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Published May 30th 2017
Uncover centuries of Melbourne's history on an easy walk through the city (by City of Melbourne)
Melbourne's CBD has an array of attractions, events and festivals, including Moomba, the AFL Grand Final, the Formula One Grand Prix, Jazz, Film, and Comedy Festivals, entertaining millions of tourists and locals each year. While these visitors enjoy the cultural and sporting capital of Australia, there are just as many historical hits for city explorers. Step through Melbourne's history with one of these top 5 walks.
Whichever walk you choose, take your time to imagine horse-drawn carriages, ladies in elaborate petticoats and gentleman with top hats, but stay safe.
While you're unlikely to become lost or abandoned on these popular walks in the inner-city, watch for signposts and warning signs, avoid wandering into construction zones and don't get caught by speeding Ubers or taxis when you cross streets.
Each of these walks offers unique highlights, worthy of regular return trips as the seasons change.
The State Library of Victoria, open to readers since 1856 (Anthony Agius / CC BY-SA 2.5)
Golden Mile Heritage Trail - 4km one-way
Although our streets aren't paved with gold, many of the city's historic buildings were built from the gold fever that once saw Melbourne become the richest city in the world. On the Golden Mile, you'll discover the legacy, although you're unlikely to find unclaimed gold.
Start at 400 Flinders St, outside the Immigration Museum, formerly Customs House, and built by an immigrant during the 1870s Gold Rush. Long before Queens Bridge was erected, Aboriginals would cross the Yarra from this point.
Walk north along William St, following the footsteps of John Batman as one of Melbourne's founders, over a century before the first comic book appearance of Batman.
West along Flinders Lane are warehouses and factories from the mid-1800s.
Return east along Collins St for the opulent Rialto Hotel, with arches, brickwork and towers to emulate the masterpieces of the medieval age in Venice, Italy.
At No. 36, make discreet enquiries to join the Melbourne Club, one of our city's most exclusive, with members including the first president of the Melbourne Cricket Club, along with military, legal, political and business leaders since 1838. Nearby are the equally selective Australian Club and Savage Club.
For stock tips and legal gossip, share a drink in the Mitre Tavern on 5 Bank Place, entertaining drinkers since the 1860s.
Travel back along Russell St to the Old Melbourne Gaol, where Ned Kelly breathed his last.
Beside the prison, a monument to the 8-hour working day is commemorated, fittingly beside Trades Hall, the oldest in the country, and the site of many firsts for the labour movement.
At 48 Drummond St, Medley Hall, of an Italianate Victorian Baroque design, is now the smallest residential college in Melbourne. It was once the Italian Consulate before the hostilities of World War II and featured in the film Knowing, starring Nicolas Cage.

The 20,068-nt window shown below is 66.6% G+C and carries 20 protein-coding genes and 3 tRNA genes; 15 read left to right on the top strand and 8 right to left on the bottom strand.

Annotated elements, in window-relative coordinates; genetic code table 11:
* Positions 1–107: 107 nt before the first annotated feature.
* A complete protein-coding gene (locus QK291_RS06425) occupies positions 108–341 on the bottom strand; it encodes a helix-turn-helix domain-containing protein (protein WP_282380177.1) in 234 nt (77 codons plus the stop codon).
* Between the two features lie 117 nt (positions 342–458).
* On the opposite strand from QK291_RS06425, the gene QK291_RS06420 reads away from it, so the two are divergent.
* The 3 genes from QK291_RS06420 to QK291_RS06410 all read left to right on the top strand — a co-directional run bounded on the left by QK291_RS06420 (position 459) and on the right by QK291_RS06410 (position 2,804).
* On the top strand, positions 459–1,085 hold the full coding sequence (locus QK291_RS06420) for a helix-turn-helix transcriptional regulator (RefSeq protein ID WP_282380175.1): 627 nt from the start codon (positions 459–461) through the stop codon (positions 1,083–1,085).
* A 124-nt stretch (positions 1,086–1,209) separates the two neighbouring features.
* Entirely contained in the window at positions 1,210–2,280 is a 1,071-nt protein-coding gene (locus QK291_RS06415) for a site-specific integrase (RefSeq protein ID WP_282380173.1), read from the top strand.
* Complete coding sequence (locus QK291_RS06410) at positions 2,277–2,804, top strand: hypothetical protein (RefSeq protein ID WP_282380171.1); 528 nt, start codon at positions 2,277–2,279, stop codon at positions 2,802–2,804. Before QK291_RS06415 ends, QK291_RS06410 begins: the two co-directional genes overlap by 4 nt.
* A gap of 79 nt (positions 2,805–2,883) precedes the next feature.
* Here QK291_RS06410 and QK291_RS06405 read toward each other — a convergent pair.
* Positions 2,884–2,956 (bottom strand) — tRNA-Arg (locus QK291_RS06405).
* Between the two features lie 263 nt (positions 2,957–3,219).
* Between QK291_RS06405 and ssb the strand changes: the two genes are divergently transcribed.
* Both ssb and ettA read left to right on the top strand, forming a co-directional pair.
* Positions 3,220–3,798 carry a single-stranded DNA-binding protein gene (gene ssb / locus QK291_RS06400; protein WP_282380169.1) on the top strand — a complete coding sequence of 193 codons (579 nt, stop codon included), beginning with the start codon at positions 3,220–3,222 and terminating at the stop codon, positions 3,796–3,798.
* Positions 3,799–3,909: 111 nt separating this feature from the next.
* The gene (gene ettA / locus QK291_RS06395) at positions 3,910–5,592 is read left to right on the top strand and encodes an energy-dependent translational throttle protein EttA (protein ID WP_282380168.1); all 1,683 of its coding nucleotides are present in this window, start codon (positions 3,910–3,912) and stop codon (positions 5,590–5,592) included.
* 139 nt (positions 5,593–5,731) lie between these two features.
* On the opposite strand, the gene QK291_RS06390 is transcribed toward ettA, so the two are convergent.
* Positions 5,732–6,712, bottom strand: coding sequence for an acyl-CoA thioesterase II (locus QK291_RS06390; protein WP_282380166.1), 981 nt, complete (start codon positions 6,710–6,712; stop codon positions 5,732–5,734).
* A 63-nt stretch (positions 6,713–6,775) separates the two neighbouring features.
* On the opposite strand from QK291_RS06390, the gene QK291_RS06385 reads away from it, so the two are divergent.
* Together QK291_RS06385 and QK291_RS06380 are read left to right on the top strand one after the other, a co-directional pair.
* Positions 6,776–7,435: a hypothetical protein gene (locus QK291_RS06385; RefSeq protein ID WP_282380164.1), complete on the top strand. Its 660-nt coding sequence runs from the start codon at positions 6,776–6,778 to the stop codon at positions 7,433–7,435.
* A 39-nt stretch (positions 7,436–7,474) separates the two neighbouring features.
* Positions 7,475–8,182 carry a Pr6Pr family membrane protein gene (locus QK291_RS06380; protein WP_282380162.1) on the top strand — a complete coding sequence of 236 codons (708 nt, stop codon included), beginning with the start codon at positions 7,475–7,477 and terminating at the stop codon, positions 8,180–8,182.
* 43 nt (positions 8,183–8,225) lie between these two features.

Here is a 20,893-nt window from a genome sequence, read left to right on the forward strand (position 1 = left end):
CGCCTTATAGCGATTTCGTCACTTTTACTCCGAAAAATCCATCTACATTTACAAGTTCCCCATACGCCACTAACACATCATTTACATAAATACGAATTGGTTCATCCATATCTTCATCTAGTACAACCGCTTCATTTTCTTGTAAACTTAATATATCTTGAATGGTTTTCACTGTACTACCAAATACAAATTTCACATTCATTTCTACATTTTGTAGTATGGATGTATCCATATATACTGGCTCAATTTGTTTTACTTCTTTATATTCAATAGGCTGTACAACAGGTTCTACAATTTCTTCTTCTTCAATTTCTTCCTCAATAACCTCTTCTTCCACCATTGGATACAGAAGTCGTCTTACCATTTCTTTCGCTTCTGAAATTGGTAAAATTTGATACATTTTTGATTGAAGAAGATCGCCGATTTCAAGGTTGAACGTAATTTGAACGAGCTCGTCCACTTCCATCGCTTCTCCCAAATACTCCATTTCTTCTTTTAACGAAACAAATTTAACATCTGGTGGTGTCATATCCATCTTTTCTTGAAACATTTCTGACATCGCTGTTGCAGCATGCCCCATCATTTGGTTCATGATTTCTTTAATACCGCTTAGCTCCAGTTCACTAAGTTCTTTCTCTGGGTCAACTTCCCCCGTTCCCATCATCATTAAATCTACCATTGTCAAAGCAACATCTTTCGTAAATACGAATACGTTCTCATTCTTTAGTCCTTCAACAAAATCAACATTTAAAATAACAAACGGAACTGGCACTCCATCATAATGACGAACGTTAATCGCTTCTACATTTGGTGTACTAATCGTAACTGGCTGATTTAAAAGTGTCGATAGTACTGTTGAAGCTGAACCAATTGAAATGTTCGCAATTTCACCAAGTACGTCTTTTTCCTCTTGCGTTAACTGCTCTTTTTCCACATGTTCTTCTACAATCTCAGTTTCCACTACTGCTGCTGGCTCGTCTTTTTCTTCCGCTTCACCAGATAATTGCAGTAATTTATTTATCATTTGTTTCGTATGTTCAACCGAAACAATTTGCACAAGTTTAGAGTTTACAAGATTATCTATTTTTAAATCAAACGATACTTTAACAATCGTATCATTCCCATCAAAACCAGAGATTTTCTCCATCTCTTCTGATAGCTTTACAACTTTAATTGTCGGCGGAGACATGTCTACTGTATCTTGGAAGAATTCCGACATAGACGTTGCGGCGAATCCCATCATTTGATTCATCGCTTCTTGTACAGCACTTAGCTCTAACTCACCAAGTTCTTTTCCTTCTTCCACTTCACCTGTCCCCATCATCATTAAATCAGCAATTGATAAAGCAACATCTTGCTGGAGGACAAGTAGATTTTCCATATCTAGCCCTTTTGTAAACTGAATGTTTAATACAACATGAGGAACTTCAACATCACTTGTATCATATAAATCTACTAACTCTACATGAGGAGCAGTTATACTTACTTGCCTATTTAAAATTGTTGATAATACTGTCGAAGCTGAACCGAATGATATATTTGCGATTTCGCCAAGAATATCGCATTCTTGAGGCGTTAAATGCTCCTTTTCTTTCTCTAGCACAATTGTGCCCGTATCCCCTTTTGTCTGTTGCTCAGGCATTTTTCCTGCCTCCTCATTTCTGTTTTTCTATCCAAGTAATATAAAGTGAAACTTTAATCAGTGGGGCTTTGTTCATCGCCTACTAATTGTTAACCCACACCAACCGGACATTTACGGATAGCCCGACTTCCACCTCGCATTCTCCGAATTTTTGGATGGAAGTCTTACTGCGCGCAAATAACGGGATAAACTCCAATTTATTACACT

Swing left down Queensberry St and onto Lygon St, lined with the longest terrace of 19th-century shopfronts in Melbourne. The two and three storey buildings blend Baroque, Flemish and Elizabethan architecture.
Continue west toward Rathdowne St and the historical landmarks in the 19th-century Carlton Gardens, including the Royal Exhibition Building, once the largest building in Australia, and the Melbourne Museum.
The Royal Exhibition Building, with tulips blooming (Diliff / CC BY-SA 2.5)
Kensington, Home of The Sullivans - 3km circuit
Begin at Kensington Train Station, the first highlight of the tour, which received the first carriage in 1860, bringing livestock to town.
Walk north along Bellair St to see Islington House, at No. 166, the famous setting for the television series The Sullivans.
Nearby at No. 156, W.G. Pearce's plumbing shopfront from the 1940s still hangs above the door although he's probably not doing house calls now.
At 114 is a villa in the Queen Anne Baroque style from the 1890s.
Outside the market is the Kensington Town Hall. The classically styled exterior protects an important community space, with function rooms for a variety of social events.
Take a series of left turns at Racecourse Rd, Smithfield Rd, Bluestone St and Bradfield Lane before crossing right through the Kensington Linear Reserve to reach a series of historic schools, churches and a scouting hall on this 1-hour walk.
Scots Church, built to be the most beautiful building in Australia (Adam Carr / Public Domain)
Sculpture City - 3km one-way
Walk southward down Swanston St, you'll ponder over a dozen sculptures covering a variety of artistic styles and subjects on this hour-long historical stroll.
Begin at the State Library for the neo-classical facade jutting from the pavement. Although it might seem as though the earth swallowed this part of the library, all the books are catalogued safely above ground. Keeping watch is a statue of Charles La Trobe, our first lieutenant-governor, with feather-topped helmet firmly fixed.
At the corner to Bourke St Mall, the emaciated Batman, Swanston and Hoddle seem too entranced by the surrounding shops to open their lunchboxes.
Crossing over Collins St, look up to the memorial to the ill-fated explorers, Burke and Wills.
The Golden Mile Heritage Walk is also a self guided walk. This fascinating App can be downloaded from Museum Victoria website under Walking Through History and includes 3 different walks. There are maps and interesting photos accessible on this app.